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VAS

Mt Elgon insecurity: families recount nights of horror

WESTERN
By Alex Wakhisi and Raphael Wanjala | December 10th 2017
Village elder Edward Matep (left) from Maseck village whose two children were killed narrates to the governor of Bungoma Wycliffe Wangamati and member of parliament for Mt. Elgon Fred Kapondi how the attack took place. [photo/DUNCAN OCHOLLA]

Criminal gangs roaming villages in Mt Elgon have killed and maimed dozens of people since August, but most of the attacks have gone unreported.

It was only last week when eight people were killed that local leaders, led by Bungoma Governor Wycliffe Wangamati, raised the alarm and visited the area.

The return of the senseless killings remind Kenyans of the terror caused by the Sabaot Land Defence Force (SLDF) between 2005 and 2008, when hundreds of people were killed and scores of women had their ears chopped off.

The gang, led by their leader Wycliffe Matakwei who was killed in an operation mounted by the Kenya Defence Forces, also killed family members of then area MP John Serut.

Two months ago, the gang members left pain and devastation in Kongit village of Kaptama Division when they raided the home of Education Officer Patrick Kosum and killed two of his sons and seriously injured another.

“They are now behaving like stray dogs abandoned by the owners because they used to be paid by politicians who have now abandoned them,” says Kosum.

It has emerged that they are led by well-trained men who have recruited members in every ward across Mt Elgon.

The leaders crisscross into eastern Uganda after committing crimes while others are said to have hideouts in places like Chwele town in neighbouring Sirisia Constituency and Malaba in Teso North.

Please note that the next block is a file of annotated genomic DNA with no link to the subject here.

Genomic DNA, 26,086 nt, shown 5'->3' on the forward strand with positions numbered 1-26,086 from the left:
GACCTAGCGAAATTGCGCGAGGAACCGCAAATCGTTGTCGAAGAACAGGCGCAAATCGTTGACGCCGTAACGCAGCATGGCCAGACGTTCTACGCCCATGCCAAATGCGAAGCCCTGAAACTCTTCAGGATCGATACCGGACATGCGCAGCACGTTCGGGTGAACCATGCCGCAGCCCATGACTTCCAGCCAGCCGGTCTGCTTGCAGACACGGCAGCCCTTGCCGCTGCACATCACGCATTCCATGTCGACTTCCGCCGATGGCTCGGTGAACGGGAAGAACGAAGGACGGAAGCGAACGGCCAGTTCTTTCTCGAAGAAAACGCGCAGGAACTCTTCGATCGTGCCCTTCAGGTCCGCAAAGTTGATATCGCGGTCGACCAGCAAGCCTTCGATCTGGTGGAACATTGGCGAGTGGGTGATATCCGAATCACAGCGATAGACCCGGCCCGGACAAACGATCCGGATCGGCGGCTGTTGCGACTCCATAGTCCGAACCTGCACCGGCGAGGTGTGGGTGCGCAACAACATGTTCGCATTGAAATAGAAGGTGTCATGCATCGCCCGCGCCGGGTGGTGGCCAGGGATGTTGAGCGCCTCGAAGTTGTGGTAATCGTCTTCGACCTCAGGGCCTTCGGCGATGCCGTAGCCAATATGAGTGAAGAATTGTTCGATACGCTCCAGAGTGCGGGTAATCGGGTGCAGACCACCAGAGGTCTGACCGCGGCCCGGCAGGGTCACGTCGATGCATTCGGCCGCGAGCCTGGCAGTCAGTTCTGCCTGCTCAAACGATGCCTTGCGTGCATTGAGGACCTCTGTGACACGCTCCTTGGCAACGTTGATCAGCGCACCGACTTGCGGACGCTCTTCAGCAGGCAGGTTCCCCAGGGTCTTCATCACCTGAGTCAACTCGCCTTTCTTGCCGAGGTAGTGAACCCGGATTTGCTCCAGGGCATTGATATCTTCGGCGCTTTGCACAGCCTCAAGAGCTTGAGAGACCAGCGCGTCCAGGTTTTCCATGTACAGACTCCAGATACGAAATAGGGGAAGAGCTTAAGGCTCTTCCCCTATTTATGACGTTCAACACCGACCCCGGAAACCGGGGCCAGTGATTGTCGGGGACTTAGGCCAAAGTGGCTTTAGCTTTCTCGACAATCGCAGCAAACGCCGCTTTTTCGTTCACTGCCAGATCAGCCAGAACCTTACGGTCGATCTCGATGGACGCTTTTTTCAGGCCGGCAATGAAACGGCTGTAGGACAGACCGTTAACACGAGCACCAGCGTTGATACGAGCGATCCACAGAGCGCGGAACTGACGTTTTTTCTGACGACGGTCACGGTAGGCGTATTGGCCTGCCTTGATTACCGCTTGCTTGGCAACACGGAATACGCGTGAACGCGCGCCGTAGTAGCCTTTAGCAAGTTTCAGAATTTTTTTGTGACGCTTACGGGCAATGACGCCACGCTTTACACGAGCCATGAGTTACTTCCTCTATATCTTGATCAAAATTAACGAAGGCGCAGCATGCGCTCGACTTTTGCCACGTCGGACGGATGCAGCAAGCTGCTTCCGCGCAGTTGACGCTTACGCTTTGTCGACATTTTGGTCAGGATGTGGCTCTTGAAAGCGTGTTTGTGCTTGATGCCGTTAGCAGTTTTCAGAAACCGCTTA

“They take two to three months in those places before returning to commit more killings and looting when they get information from their appointees in the wards,” says a local elder.

But the rookie criminals in the wards have on several occasions been lynched by the public every time killings are carried out.

“A few have been identified. Four were rounded up and lynched when they attacked my home and another group was killed last week when they attacked Masaek in Chebyuk,” says Kosum.

Although many people spoken to were skeptical about the ability of the police to deal with the menace, it has emerged that security enforcement teams are dealing with double faced agents.

The agents claim to be giving police information on where the criminals are and their identity but only end up sending them in the wrong directions as they inform the criminals to run away.

Elders have called for a stern action to be taken but they fear nothing will happen unless intelligence officers and police use credible and reliable people to root out the criminals.

Although area MP Fred Kapondi denies that SLDF militants have regrouped, arguing that it is normal robbery, in the past one month alone 10 people have been killed by people armed with guns and machetes.

Gunshots

During the election period, hardly a night passed without hearing gunshots in villages across the hills and valleys of Kapsokwony, Kaptama, Kopsiro and Cheptais divisions.

“We have lived in fear because you do not know when the bandits will attack. Residents here hold their breath at night fall not knowing if they will live to see another day,” says a shopkeeper at Kongit trading centre.

Last month, the gang armed with AK47 rifles mowed down the family of Kosum, a staffing officer working with the Ministry of Education in Kisumu.

The family is still mourning their two sons aged 32 and 34 and a relative they were living with, while another son now walks with a bullet scar on his buttocks.

Mary, Kosum’s wife, recalled that fateful night with a lot of pain, explaining how she was targeted but escaped death narrowly. “It was about 10pm when people banged my door several times demanding that I open for them. I saw one of them through the window and locked the door with a padlock, prompting them to shoot at my house,” said Mrs Kosum.

She survived by telling them to be patient as she tried to locate the keys but picked her child and fled to another room as the thugs moved from window to window, shooting. She says she hid in the bathroom where she managed to calm the crying baby.

“They were following the screams of my child and I was moving from room to room as they were shooting but I managed to calm the baby before they left,” she said.

As Mrs Kosum was still praying for her life, her son Yonah Kosum knocked on the door.

“Yonah informed me he had been attacked, shot and injured and that his friend Isaac Tutei had been shot dead,” she recalls.

Just about that time, she heard screams and was informed that her eldest son Kibet Muyei had also been killed.

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